Andy Burnham wants to put my gay blood back on the agenda. Am I supposed to say thank-you?

The last time I tried - and failed - to give blood, I was turned away. But now blood supplies are dangerously low, perhaps the NHS will be forced to update its attitude

The government are planning on selling the state owned NHS plasma supplier to a US private equity firm
The government are planning on selling the state owned NHS plasma supplier to a US private equity firm

So Andy Burnham has called for a review of the current gay blood ban. That’s nice of him, I suppose, but I hope he doesn’t mind if I don’t get too excited about his acceptance of the queers just yet.

Often, when I bring up the ‘gay blood ban’ in conversation, people don’t know anything about it. That’s admittedly probably because I move in somewhat of a liberal echo chamber – but let me explain, for anyone who isn’t in the know. Essentially, men who have had sex with another man (or men), within the 365 days preceding the date of their donation, are under current regulations unable to donate blood, at all. This rules out a huge chunk of gay men, including those in committed and long-term relationships. Meanwhile, we’re low on blood supplies and a tiny minority of the UK population donates. ‘Perfect storm’, anyone?

A little before Andy’s recent statement, you might remember the ‘Missing Type’ campaign run by Give Blood NHS. The campaign had enormous pick-up, with companies such as the Odeon and Waterstones – and even iconic places like Downing Street - removing the letters ‘O’ ‘A’ and ‘B’ from their various signs and logos. The goal of the campaign was raising awareness of declining blood supplies, since 120,000 fewer people donated blood in 2014/15 than in 2004/05 – and if 240,000 new donors don’t sign up this year, the supplies will dip below safe levels.

I enjoy a marketing campaign as much as the next media type, but this one in particular brought to mind the last time I tried – and failed – to give blood. On that day, a very jovial man in the street was ushering people towards one of those travelling blood bank units. I’d never given blood before, and was excited to do my part. After filling in the questionnaire, however, I was turned away because I was gay. Technically of course, I was turned away because I was a gay man who has sex.

The whole experience left me feeling dirty, and the implicit message - “Sorry, we don’t want your blood because you’re gay, and you have gay sex, so that means you might be HIV-positive” – however well-disguised, eloquent and gently expressed, is emblematic of a point of view that gay folk from my generation rarely encounter in our day-to-day lives. We thought this sort of thinking died out, after it became apparent that HIV doesn’t actually discriminate by sexuality, isn’t actually a judgment sent from God, and poses far more of a global problem for those engaging in unprotected straight sex than gay sex. At a time when blood supplies are in danger of running low, it seems churlish to continue an ill-thought-out policy against gay men.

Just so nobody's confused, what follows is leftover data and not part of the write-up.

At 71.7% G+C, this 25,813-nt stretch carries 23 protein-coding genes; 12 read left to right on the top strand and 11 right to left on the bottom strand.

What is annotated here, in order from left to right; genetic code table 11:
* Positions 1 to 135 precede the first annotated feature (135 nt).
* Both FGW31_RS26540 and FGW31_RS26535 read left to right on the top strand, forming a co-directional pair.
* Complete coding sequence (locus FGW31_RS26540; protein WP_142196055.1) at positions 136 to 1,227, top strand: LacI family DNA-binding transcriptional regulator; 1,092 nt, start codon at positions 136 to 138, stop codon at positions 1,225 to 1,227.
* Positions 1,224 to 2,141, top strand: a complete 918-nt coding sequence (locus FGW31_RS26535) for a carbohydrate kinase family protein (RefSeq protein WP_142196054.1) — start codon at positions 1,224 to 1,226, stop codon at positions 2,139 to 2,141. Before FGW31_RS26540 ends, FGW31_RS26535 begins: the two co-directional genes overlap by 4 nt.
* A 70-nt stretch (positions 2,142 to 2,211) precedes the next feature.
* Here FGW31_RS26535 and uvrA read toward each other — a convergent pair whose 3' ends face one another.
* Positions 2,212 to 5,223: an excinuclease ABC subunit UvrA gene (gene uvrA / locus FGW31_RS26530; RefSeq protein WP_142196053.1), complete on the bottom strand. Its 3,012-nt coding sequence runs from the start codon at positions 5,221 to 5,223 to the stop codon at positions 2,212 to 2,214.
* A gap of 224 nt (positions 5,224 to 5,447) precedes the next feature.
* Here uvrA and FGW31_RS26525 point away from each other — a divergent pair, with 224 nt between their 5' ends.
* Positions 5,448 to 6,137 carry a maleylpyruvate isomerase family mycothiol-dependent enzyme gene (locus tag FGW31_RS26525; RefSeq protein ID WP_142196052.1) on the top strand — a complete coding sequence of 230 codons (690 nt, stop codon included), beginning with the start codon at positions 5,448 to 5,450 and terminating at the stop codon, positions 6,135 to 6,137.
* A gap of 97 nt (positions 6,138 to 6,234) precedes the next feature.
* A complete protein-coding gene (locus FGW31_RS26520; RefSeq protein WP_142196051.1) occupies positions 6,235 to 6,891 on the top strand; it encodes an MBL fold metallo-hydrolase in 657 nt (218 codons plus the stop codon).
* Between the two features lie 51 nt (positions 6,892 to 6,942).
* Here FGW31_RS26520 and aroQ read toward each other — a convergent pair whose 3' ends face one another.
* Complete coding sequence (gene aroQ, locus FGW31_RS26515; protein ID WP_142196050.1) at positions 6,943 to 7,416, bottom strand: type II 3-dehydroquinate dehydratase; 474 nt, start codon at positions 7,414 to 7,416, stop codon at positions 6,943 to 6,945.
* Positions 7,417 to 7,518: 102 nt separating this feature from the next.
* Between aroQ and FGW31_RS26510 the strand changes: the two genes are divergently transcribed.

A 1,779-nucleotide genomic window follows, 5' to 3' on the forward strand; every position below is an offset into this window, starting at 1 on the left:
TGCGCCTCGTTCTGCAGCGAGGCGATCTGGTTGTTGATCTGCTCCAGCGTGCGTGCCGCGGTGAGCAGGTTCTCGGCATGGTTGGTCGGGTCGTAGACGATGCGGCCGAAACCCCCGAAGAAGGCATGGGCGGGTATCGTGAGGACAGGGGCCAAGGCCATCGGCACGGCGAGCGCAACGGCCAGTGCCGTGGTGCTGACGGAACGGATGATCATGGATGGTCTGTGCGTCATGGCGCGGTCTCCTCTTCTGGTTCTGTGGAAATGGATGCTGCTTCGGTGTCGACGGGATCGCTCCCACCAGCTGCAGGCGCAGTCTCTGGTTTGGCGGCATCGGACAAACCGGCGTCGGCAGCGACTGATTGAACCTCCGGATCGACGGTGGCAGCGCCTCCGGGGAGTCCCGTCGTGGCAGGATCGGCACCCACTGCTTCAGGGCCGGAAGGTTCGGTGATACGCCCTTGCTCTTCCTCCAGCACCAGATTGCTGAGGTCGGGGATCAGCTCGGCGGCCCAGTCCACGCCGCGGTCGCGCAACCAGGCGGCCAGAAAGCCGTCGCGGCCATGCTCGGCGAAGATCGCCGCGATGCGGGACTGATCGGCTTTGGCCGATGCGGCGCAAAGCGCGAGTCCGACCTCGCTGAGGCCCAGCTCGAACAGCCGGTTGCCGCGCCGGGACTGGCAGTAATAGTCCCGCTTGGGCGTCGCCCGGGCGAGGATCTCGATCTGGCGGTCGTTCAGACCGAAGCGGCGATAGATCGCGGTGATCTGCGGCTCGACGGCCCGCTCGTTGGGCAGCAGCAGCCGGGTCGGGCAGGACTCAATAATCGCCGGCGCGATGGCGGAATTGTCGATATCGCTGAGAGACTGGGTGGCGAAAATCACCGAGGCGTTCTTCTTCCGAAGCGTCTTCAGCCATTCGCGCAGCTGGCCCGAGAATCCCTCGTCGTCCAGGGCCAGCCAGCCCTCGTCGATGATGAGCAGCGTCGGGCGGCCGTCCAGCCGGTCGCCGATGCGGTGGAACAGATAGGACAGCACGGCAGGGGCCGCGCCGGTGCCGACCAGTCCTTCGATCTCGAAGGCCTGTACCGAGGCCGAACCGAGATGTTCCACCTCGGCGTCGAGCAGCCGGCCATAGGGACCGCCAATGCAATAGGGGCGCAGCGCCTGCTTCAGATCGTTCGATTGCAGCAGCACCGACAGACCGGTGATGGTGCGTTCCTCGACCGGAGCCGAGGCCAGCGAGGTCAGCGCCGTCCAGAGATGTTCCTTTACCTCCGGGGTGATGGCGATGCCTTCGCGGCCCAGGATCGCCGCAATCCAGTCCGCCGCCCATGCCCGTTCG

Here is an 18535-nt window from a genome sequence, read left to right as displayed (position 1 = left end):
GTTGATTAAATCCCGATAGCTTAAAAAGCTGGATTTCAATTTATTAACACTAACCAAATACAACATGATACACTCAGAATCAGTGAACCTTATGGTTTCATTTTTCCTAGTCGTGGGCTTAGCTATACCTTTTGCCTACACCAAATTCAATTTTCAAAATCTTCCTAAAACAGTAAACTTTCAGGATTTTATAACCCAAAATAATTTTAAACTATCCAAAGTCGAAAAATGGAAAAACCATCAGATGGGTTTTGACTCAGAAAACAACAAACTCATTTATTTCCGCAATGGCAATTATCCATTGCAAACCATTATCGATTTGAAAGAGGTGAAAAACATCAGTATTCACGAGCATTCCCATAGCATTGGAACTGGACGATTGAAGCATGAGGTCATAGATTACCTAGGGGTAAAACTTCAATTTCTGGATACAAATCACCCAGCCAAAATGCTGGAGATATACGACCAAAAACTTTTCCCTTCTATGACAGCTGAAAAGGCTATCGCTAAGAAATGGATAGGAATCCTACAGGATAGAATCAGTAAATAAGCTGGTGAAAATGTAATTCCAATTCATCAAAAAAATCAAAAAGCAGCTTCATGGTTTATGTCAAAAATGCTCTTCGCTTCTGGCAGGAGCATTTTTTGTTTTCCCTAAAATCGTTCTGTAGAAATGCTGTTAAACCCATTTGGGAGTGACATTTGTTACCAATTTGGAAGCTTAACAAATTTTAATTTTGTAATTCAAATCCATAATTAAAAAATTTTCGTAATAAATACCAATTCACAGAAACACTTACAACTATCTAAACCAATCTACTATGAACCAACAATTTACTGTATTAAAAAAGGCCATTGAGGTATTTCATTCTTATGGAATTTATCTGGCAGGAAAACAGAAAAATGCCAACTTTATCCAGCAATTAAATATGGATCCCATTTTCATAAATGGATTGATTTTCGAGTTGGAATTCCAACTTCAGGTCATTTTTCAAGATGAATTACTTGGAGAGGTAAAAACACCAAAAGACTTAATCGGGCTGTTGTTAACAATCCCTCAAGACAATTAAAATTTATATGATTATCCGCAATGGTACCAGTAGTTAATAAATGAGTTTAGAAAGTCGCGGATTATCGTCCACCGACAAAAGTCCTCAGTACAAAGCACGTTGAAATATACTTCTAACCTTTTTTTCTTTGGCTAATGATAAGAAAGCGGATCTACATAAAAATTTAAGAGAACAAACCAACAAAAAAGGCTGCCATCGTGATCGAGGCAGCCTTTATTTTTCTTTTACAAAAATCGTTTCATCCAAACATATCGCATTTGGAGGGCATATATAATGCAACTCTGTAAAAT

Back to Andy, then. I’m glad that he’s brought up the topic, even if the cynic in me says it’s all about dredging up votes from another section of society. The antediluvian legislation that prevents gay men from giving blood - including those gay men in loving, monogamous relationships practising exclusively ‘safe’ sex – which at the same time permits the most aggressively promiscuous of people having sex with the opposite gender, even if they practise ‘dangerous’ sex, does of course need addressing. I don’t have anything against aggressive promiscuity, incidentally, just the peculiar juxtaposition of those two very different standpoints. It’s good to have Andy as our champion in this, even if his reasons might not be particularly noble.

Many gay men, when they discover that their blood isn’t up to scratch, end up feeling disappointed in the society they live in. Quite a few of my peers have admitted that they give anyway, and lie. Personally, the issue brings out the contrarian in me: if they don’t want my dirty blood, then fine, they shan’t have it. That will be seen by some as being antagonistic, unhelpful, even maybe destructive, but I make no apology for it. Discrimination is now tedious to me, and I’d rather get on with enjoying whatever it is we get up to, and wait for society to realise that actually we really aren’t all that much of a threat.

If Andy has helped begin this discussion though, that’s a great start. But it’s everyone else who needs to change.

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